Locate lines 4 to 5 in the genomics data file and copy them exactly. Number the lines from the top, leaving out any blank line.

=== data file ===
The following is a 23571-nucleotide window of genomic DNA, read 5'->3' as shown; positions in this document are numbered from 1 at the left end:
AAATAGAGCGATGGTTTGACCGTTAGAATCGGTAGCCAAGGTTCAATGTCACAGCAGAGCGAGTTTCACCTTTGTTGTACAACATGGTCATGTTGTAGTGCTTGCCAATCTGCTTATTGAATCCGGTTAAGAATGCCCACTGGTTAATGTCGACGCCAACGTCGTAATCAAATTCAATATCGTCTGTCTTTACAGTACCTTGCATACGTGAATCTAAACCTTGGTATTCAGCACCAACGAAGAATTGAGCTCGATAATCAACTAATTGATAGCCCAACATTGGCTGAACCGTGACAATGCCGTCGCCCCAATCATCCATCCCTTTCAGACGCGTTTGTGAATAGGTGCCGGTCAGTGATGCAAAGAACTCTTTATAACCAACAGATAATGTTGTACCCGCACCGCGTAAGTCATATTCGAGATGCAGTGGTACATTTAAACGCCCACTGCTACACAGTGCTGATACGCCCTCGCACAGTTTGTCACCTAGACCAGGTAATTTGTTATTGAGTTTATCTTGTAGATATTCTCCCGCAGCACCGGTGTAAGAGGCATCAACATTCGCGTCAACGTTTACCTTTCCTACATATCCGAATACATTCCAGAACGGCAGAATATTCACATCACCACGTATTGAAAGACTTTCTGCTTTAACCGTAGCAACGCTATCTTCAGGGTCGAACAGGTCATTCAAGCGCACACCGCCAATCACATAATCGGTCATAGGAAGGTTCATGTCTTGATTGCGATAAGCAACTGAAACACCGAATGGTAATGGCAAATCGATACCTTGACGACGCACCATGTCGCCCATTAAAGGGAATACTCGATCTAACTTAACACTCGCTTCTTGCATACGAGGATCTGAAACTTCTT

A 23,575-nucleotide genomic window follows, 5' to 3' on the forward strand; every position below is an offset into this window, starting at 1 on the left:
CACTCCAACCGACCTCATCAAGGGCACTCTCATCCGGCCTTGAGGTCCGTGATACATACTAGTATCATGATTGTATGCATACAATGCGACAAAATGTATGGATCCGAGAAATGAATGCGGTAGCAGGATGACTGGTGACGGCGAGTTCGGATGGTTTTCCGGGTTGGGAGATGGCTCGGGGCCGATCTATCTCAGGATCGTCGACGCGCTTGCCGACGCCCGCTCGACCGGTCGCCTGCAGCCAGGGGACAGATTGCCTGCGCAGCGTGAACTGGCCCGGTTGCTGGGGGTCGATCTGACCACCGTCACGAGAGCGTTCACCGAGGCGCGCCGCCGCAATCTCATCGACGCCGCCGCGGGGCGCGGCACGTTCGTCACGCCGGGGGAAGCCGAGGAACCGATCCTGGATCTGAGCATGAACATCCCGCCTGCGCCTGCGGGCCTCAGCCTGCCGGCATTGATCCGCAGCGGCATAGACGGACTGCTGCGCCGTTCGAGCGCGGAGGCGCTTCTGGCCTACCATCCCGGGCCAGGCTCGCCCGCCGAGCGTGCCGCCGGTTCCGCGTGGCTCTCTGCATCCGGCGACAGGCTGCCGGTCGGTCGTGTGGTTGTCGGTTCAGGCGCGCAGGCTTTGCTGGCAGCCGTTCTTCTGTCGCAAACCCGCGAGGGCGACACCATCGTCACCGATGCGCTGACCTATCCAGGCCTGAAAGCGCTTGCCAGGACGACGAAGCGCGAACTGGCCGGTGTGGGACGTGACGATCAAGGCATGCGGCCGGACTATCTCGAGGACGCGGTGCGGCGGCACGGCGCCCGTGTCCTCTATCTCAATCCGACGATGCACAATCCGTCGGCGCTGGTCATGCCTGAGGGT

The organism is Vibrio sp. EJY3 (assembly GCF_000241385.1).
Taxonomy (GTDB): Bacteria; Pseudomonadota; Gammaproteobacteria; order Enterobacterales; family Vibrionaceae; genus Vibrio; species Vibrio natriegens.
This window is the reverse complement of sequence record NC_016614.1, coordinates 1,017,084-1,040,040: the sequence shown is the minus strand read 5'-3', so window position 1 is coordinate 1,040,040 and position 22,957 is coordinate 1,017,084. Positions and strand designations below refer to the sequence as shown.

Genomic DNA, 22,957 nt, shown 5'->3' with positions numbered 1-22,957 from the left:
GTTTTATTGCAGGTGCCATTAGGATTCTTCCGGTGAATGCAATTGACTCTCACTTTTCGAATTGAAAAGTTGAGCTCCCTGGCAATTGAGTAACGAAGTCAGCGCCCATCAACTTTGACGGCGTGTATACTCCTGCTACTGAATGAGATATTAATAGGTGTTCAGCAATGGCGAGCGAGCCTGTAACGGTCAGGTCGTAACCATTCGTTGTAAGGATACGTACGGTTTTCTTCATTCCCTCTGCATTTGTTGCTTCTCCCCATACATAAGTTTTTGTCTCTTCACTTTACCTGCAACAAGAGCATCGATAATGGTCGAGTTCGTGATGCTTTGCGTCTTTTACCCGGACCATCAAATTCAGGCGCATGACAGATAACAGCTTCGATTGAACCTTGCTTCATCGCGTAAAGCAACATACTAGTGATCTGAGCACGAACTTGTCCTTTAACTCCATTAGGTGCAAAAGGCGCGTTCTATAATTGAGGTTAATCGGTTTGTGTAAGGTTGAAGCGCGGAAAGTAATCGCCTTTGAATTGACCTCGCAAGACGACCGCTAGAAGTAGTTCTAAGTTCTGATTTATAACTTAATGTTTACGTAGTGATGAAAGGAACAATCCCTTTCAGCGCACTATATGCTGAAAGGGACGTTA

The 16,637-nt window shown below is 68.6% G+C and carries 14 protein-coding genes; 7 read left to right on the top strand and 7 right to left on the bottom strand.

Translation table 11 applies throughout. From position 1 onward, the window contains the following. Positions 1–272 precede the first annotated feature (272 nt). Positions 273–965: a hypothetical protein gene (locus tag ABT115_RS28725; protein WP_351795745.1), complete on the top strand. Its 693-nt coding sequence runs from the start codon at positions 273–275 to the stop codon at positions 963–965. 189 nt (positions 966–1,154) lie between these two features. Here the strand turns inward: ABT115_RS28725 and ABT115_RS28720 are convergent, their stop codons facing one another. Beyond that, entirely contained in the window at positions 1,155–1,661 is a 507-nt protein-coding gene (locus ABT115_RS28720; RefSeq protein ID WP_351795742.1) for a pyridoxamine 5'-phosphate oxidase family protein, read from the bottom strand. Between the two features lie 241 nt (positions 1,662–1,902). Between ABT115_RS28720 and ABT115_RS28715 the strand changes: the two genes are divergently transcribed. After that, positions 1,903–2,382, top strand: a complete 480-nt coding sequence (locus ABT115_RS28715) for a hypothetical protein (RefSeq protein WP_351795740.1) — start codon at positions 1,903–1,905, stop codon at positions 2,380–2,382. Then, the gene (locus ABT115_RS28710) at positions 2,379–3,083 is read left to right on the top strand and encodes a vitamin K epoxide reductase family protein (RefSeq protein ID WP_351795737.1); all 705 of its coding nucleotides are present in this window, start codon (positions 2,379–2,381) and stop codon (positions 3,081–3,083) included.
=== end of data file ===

CACTCCAACCGACCTCATCAAGGGCACTCTCATCCGGCCTTGAGGTCCGTGATACATACTAGTATCATGATTGTATGCATACAATGCGACAAAATGTATGGATCCGAGAAATGAATGCGGTAGCAGGATGACTGGTGACGGCGAGTTCGGATGGTTTTCCGGGTTGGGAGATGGCTCGGGGCCGATCTATCTCAGGATCGTCGACGCGCTTGCCGACGCCCGCTCGACCGGTCGCCTGCAGCCAGGGGACAGATTGCCTGCGCAGCGTGAACTGGCCCGGTTGCTGGGGGTCGATCTGACCACCGTCACGAGAGCGTTCACCGAGGCGCGCCGCCGCAATCTCATCGACGCCGCCGCGGGGCGCGGCACGTTCGTCACGCCGGGGGAAGCCGAGGAACCGATCCTGGATCTGAGCATGAACATCCCGCCTGCGCCTGCGGGCCTCAGCCTGCCGGCATTGATCCGCAGCGGCATAGACGGACTGCTGCGCCGTTCGAGCGCGGAGGCGCTTCTGGCCTACCATCCCGGGCCAGGCTCGCCCGCCGAGCGTGCCGCCGGTTCCGCGTGGCTCTCTGCATCCGGCGACAGGCTGCCGGTCGGTCGTGTGGTTGTCGGTTCAGGCGCGCAGGCTTTGCTGGCAGCCGTTCTTCTGTCGCAAACCCGCGAGGGCGACACCATCGTCACCGATGCGCTGACCTATCCAGGCCTGAAAGCGCTTGCCAGGACGACGAAGCGCGAACTGGCCGGTGTGGGACGTGACGATCAAGGCATGCGGCCGGACTATCTCGAGGACGCGGTGCGGCGGCACGGCGCCCGTGTCCTCTATCTCAATCCGACGATGCACAATCCGTCGGCGCTGGTCATGCCTGAGGGT

The organism is Vibrio sp. EJY3 (assembly GCF_000241385.1).